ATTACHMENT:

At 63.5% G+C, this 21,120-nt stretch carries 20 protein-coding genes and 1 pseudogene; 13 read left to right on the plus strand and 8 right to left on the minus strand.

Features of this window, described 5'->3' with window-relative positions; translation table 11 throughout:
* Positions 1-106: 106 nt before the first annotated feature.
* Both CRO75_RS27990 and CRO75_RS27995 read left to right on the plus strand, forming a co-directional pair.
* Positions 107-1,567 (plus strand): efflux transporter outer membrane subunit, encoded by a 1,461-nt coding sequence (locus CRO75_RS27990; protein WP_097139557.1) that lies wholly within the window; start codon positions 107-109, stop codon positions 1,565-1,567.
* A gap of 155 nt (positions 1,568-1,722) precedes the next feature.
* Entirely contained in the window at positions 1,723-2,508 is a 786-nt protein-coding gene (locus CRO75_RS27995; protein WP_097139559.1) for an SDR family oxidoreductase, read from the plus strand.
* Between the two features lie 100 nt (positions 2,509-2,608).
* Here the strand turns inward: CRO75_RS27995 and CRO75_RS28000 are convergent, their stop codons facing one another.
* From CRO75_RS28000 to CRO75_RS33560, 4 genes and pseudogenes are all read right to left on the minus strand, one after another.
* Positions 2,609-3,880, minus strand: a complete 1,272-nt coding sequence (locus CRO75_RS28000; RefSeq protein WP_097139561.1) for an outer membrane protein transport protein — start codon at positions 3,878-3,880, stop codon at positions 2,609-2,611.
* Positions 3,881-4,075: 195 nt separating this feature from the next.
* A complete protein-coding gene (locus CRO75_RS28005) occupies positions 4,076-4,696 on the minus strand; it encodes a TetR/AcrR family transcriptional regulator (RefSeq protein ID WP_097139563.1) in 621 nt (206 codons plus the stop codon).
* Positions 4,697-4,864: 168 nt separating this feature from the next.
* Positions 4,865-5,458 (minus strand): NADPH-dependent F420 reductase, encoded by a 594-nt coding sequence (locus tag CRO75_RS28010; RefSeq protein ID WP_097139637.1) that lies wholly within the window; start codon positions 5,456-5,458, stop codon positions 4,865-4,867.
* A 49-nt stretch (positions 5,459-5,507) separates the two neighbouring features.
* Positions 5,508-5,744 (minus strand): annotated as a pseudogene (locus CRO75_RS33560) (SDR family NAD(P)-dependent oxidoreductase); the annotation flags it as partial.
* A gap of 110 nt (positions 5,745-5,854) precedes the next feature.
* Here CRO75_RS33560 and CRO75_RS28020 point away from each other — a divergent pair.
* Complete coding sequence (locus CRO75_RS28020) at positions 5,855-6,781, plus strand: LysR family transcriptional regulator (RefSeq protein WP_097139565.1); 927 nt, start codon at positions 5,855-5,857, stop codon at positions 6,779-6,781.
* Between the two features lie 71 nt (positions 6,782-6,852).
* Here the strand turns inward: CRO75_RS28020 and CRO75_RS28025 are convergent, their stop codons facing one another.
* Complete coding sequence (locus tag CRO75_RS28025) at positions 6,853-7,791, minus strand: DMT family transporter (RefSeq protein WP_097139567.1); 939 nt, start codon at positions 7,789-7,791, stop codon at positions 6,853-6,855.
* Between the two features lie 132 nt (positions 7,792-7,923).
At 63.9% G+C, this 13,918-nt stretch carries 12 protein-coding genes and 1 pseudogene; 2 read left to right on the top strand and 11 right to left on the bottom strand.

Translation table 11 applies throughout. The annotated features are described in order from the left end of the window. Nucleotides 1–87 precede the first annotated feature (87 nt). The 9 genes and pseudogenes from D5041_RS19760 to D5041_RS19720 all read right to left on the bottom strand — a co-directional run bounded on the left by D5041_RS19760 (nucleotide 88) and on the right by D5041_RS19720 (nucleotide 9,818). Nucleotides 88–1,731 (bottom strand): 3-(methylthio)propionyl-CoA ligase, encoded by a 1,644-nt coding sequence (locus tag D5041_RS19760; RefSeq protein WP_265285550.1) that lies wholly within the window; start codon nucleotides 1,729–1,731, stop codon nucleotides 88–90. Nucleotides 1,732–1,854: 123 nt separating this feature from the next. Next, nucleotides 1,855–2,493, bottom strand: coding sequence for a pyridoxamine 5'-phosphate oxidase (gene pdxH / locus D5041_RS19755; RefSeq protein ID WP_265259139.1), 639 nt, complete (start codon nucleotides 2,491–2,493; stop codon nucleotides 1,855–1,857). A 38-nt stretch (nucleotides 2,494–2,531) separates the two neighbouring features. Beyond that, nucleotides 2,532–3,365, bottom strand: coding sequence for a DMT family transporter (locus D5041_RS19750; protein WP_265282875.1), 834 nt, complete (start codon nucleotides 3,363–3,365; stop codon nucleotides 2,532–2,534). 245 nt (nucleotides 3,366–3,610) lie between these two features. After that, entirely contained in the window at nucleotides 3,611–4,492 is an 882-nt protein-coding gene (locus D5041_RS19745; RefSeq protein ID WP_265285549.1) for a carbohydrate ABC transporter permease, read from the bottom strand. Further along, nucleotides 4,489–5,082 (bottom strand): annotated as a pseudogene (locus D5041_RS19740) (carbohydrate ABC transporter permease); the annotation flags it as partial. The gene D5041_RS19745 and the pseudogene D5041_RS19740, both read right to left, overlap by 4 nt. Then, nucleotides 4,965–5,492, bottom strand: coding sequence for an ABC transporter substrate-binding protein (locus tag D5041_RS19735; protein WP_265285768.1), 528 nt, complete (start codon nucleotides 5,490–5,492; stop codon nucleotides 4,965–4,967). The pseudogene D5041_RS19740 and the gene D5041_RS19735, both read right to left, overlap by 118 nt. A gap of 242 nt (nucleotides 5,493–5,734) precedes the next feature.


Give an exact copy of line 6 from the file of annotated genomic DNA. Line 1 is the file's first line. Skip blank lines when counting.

* A gap of 155 nt (positions 1,568-1,722) precedes the next feature.